Right now, I’m savoring the end of this year and looking forward to next year. I have been housebound and in pain for many years now. In 2018 when I wrote this post, I’d started a new medication that allowed me to spend a bit more time on my feet without suffering so much. My goal is to always try and keep my baseline step count from dipping to not moving at all.

Extra call times with my family are precious to me. Unfortunately, we live half a world away from our families, so we don’t have to travel for the holidays, but that also means we don’t get to see our families. Everyone looks forward to these calls and appreciates that we are together even though we’re so far apart. 

I really savor quiet Christmas days with my husband. We stay in our pajamas and we nibble on treats all day. All the things I don’t eat during the rest of the year are allowed on Christmas Day, as long as I eat in moderation.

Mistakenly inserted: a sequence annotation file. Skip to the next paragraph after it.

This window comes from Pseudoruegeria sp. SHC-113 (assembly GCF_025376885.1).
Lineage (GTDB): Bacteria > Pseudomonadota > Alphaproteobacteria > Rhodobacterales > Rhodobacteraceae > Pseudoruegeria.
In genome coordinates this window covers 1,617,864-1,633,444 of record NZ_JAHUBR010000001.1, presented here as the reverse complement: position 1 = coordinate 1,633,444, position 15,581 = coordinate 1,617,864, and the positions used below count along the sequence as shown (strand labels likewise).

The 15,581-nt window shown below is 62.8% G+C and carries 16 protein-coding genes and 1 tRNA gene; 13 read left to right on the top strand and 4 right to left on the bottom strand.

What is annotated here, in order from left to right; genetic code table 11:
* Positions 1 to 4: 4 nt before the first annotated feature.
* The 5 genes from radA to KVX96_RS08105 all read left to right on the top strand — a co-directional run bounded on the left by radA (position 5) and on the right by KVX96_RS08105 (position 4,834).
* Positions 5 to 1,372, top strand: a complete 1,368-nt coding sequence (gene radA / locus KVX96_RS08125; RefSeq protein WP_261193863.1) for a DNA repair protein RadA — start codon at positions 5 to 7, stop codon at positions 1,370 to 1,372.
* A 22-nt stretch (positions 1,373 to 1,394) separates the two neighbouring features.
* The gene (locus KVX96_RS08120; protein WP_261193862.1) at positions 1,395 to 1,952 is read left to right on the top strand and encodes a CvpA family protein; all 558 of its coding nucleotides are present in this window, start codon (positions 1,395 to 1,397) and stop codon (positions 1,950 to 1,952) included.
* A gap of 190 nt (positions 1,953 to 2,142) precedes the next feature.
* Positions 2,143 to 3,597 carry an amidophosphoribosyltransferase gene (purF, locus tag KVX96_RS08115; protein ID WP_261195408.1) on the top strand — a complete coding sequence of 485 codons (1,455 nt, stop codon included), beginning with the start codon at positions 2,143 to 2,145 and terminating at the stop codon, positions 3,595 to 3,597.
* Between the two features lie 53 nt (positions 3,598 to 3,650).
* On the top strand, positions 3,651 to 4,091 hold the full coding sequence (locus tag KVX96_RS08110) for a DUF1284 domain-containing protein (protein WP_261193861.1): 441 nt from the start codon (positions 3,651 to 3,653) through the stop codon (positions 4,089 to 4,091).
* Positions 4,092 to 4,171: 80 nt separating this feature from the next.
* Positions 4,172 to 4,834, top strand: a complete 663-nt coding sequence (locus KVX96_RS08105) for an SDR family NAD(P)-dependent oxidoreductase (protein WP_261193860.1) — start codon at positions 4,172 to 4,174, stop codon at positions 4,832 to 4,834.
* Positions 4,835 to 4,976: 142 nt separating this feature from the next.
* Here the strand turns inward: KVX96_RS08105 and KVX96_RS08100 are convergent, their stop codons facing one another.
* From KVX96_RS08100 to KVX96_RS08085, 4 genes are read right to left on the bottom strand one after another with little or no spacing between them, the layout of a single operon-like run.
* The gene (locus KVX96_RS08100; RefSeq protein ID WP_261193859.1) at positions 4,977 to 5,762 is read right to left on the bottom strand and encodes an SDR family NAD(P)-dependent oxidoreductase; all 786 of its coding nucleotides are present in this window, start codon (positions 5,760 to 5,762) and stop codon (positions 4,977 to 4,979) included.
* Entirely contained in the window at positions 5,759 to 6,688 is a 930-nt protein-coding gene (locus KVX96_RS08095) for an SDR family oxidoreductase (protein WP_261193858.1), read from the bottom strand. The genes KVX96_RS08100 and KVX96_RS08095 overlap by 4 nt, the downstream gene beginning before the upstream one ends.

I moved to shopping online for everything many years ago. If I’m up to it, I’ll have things sent to my home so I can add some personal touches by wrapping gifts myself. If that doesn’t happen, it’s ok! 

I’ve also changed how I cook for events. We don’t host an event at our home now unless my husband wants to cook. He usually likes to do this for Thanksgiving, so I help him with the easy tasks.

We also limit how long guests are at our house to ensure I don’t overdo it. (We don’t normally have people over throughout the year because this is our space and it’s where I spend most of my time sick in bed. I don’t like having to entertain people in my home unless it’s at my husband’s request.)

We have gone to the Grand Hyatt for their Christmas buffet for the last 10 years for our Christmas meal. In the last four years, my husband has helped by getting my food for me so I can sit and enjoy eating with everyone.